Video: The Trolvo gets a diff upgrade

In this episode of Carnage, we sort out a much-needed diff upgrade for the Trolvo


The unopened Toyota 1JZ engine has been an absolute dream in the Carnage Trolvo, but sadly our history with the rest of the driveline hasn’t exactly been peachy.

We went through several of the standard Toyota A340 four-speed slushboxes with average results, and while we were able to fix that with an awesome Turbo 400 ’box from the wizards at AllFast Converters in WA, it just moved the weak point straight to the rear diff.

We always knew the diff was a ticking time-bomb, and sure enough Scotty snapped an axle on the grippy surface of Heathcote Park Raceway during a weekend’s racing at King of the Street 6 earlier this year. We did manage to find a spare axle in a wreck at a nearby junkyard and swap it in to continue racing that weekend, but we knew that in the long term an upgraded was needed.

Scotty got into talks with the Volvo specialists at GZ Racing in Sweden, who sorted us out with some beefy upgrades to slot into the standard Volvo diff housing. Included in the kit was a pair of solid 30-spline axles to replace the factory 27-spline toothpicks, along with a Torsen LSD centre and the necessary bearings, and a new set of disc brakes.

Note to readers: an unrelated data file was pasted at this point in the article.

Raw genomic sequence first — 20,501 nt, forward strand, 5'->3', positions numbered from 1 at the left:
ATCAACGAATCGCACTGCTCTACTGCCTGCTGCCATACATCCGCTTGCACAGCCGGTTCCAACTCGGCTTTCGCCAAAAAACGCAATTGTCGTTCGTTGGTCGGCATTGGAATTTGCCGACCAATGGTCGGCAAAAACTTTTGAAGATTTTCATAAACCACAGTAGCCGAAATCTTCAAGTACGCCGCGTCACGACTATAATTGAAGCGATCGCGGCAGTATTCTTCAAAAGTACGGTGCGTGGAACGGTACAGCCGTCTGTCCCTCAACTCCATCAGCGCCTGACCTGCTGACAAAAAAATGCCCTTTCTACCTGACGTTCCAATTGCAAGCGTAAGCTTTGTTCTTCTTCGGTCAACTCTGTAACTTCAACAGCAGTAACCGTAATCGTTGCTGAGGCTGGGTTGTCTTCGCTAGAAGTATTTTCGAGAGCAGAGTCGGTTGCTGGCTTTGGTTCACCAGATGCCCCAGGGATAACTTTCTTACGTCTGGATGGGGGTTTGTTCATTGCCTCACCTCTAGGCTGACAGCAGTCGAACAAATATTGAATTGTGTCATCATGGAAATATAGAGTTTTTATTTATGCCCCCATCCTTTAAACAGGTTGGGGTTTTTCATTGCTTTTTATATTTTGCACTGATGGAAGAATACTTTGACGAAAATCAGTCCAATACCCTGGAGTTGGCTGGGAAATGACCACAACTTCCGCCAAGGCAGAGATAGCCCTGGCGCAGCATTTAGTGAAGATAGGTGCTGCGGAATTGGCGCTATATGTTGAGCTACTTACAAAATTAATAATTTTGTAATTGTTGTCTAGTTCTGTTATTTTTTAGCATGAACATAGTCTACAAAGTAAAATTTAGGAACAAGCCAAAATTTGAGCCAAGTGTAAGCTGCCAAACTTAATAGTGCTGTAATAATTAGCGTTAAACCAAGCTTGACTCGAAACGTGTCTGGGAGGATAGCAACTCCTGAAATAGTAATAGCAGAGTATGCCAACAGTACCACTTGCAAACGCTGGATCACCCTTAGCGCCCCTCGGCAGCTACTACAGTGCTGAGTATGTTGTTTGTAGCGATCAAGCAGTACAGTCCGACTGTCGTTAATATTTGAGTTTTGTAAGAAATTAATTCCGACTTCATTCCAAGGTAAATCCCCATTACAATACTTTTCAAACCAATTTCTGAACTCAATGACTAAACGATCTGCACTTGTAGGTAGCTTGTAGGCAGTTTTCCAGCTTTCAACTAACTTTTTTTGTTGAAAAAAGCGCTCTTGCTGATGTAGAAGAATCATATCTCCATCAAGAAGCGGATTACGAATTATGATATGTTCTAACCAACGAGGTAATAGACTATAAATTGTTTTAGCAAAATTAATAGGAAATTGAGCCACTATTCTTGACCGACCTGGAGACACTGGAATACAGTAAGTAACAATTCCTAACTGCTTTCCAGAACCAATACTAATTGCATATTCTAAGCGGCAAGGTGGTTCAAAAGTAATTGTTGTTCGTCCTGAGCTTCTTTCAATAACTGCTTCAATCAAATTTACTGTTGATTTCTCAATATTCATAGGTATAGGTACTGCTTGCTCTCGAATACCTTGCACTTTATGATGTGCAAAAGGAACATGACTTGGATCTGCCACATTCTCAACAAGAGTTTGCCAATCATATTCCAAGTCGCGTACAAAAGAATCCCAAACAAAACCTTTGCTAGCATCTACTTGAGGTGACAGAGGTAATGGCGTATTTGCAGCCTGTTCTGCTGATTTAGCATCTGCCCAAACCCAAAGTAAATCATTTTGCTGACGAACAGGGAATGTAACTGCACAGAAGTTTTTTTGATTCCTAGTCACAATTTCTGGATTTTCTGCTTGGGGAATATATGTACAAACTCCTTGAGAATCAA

Rebuilding and modifying diffs is complex and specialised work, so we called on our mate Luke from Mobile Diff Repairs in Melbourne to massage all the new components into the Volvo’s old housing.

He smashed it out of the park, along with fitting a set of 3.45:1 diff gears to replace the original 3.73s. The reason for this is because the Trolvo was struggling for decent top end over the quarter-mile. Since our Turbo 400 has a transbrake, we’ll still have no issues leaving the line at full chat.

While Luke was sorting the diff for us, Scotty started fitting all-new bushes to the original control arms, after giving them a quick clean-up in our Hare & Forbes bead blaster.

Unfortunately, due to the Victoria-wide lockdown currently in place, you’ll have to wait for part two, where we’ll slot the diff back into our Volvo 240. Progress on Scotty’s VE Valiant ute has also stalled until we can safely return to the workshop.